katydid: A haskell implementation of Katydid

This is a package candidate release! Here you can preview how this package release will appear once published to the main package index (which can be accomplished via the 'maintain' link below). Please note that once a package has been published to the main package index it cannot be undone! Please consult the package uploading documentation for more information.

[maintain]

A haskell implementation of Katydid

This includes:

You should only need the following modules:

If you want to implement your own parser then you can look at the Parsers module


[Skip to ReadMe]

Properties

Versions0.1.0.0, 0.1.1.0, 0.2.0.1, 0.3.0.0, 0.3.0.1, 0.3.0.1, 0.3.1.0, 0.4.0.1, 0.4.0.2
Change logchangelog.md
Dependenciesbase (>=4.7 && <5), bytestring, containers, deepseq, either, extra, hxt, ilist, json, katydid, mtl, parsec, regex-tdfa, text, transformers-either [details]
LicenseBSD-3-Clause
CopyrightWalter Schulze
AuthorWalter Schulze
Maintainerawalterschulze@gmail.com
CategoryData
Home pagehttps://github.com/katydid/katydid-haskell
Source repositoryhead: git clone https://github.com/katydid/katydid-haskell
Executableskatydid-exe
UploadedWed May 9 06:14:28 UTC 2018 by awalterschulze

Modules

Downloads

Maintainers' corner

For package maintainers and hackage trustees


Readme for katydid-0.3.0.1

[back to package description]

Katydid

Build Status

A Haskell implementation of Katydid.

Katydid Logo

This includes:

Documentation for katydid

Documentation for katydid-haskell

Documentation for katydid-haskell/Relapse

All JSON and XML tests from the language agnostic test suite [passes].

Hackage

Example

Validating a single structure can be done using the validate function:

validate :: Tree t => Grammar -> [t] -> Bool

, where a tree is a class in the Parsers module:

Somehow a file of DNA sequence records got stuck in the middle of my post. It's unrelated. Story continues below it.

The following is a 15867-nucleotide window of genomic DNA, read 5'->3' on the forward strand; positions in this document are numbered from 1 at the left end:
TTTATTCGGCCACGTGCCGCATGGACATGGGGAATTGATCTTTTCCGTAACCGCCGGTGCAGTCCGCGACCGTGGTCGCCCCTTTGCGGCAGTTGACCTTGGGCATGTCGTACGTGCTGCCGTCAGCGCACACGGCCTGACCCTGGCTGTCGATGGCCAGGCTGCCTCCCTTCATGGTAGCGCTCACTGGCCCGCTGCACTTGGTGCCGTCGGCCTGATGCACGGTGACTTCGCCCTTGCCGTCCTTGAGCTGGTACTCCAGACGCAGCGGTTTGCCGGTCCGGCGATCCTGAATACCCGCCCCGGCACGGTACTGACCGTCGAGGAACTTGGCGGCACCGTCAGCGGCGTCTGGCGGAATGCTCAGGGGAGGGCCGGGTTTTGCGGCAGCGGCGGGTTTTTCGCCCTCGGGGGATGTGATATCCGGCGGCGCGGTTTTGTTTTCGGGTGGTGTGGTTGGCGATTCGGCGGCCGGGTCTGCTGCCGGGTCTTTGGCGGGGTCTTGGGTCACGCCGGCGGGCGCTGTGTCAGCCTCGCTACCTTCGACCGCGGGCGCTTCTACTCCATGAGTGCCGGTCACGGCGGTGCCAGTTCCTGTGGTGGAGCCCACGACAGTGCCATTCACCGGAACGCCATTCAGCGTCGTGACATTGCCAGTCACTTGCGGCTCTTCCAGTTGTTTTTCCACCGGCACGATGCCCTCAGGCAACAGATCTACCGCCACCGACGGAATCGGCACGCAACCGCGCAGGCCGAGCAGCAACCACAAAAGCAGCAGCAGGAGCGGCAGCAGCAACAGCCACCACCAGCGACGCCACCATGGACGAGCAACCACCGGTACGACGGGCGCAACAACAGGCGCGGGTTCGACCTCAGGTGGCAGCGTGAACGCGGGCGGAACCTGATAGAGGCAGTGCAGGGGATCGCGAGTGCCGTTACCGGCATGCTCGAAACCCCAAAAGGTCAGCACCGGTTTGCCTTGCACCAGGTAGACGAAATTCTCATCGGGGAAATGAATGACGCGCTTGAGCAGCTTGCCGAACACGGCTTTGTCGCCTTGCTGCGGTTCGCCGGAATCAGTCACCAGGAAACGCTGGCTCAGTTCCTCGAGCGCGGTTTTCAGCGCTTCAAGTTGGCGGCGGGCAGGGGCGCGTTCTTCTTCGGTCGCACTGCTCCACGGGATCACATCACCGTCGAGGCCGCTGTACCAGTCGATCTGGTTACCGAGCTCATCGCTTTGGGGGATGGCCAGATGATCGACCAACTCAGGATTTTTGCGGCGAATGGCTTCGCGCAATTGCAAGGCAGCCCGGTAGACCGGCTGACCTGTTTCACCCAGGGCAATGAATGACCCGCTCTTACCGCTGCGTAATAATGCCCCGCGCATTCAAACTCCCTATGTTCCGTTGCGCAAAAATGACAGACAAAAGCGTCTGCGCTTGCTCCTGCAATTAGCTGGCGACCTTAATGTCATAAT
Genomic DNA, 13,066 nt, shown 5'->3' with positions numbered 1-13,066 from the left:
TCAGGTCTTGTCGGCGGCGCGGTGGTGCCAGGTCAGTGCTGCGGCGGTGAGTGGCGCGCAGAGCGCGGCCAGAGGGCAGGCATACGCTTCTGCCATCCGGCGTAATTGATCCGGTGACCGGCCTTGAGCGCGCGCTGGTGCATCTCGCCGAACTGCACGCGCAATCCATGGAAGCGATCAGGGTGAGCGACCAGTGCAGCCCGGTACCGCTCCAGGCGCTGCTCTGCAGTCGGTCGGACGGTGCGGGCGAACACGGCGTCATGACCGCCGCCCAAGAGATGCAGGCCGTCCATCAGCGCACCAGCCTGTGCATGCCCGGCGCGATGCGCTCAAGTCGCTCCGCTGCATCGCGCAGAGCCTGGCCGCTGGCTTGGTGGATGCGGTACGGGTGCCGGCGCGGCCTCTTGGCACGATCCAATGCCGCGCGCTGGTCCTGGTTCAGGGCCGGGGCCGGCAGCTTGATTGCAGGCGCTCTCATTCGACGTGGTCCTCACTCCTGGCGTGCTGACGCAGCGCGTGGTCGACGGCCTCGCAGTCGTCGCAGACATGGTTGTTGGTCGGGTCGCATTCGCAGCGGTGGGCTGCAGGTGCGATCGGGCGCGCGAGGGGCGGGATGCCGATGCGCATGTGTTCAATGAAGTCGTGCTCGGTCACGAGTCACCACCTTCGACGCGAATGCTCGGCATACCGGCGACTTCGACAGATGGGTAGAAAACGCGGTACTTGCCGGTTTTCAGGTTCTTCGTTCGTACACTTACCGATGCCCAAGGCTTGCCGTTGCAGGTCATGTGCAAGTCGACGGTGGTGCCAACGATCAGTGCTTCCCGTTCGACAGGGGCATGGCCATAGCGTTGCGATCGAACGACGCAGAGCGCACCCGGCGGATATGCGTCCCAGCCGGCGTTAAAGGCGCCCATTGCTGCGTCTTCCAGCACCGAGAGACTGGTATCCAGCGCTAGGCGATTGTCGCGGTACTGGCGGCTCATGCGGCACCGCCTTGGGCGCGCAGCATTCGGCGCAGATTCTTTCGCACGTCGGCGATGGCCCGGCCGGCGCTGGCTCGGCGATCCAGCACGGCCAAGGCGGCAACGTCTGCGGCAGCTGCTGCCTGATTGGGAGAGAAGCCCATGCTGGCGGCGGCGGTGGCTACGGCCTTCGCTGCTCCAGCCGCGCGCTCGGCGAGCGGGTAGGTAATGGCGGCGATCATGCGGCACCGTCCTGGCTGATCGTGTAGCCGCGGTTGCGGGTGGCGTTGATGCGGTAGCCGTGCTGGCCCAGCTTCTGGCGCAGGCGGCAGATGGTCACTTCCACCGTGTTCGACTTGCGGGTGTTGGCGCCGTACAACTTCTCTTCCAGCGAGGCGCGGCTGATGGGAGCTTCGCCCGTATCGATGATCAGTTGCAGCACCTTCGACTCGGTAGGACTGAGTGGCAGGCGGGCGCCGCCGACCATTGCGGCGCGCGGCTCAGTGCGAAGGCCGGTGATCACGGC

class Tree a where
    getLabel :: a -> Label
    getChildren :: a -> [a]

Here is an example that validates a single JSON tree:

main = either 
    (\err -> putStrLn $ "error:" ++ err) 
    (\valid -> if valid 
        then putStrLn "dragons exist" 
        else putStrLn "dragons are fictional"
    ) $
    Relapse.validate <$> 
        Relapse.parse ".DragonsExist == true" <*> 
        Json.decodeJSON "{\"DragonsExist\": false}"

Efficiency

If you want to validate multiple trees using the same grammar then the filter function does some internal memoization, which makes a huge difference.

filter :: Tree t => Grammar -> [[t]] -> [[t]]

User Defined Functions

If you want to create your own extra functions for operating on the leaves, then you can inject them into the parse function:

main = either
    (\err -> putStrLn $ "error:" ++ err)
    (\valid -> if valid
        then putStrLn "prime birthday !!!"
        else putStrLn "JOMO"
    ) $
    Relapse.validate <$>
        Relapse.parseWithUDFs userLib ".Survived->isPrime($int)" <*>
        Json.decodeJSON "{\"Survived\": 104743}"

Defining your own user library to inject is easy. The Expr library provides many useful helper functions:

import Data.Numbers.Primes (isPrime)
import Expr

userLib :: String -> [AnyExpr] -> Either String AnyExpr
userLib "isPrime" args = mkIsPrime args
userLib n _ = throwError $ "undefined function: " ++ n

mkIsPrime :: [AnyExpr] -> Either String AnyExpr
mkIsPrime args = do {
    arg <- assertArgs1 "isPrime" args;
    mkBoolExpr . isPrimeExpr <$> assertInt arg;
}

isPrimeExpr :: Integral a => Expr a -> Expr Bool
isPrimeExpr numExpr = trimBool Expr {
    desc = mkDesc "isPrime" [desc numExpr]
    , eval = \fieldValue -> isPrime <$> eval numExpr fieldValue
}

Roadmap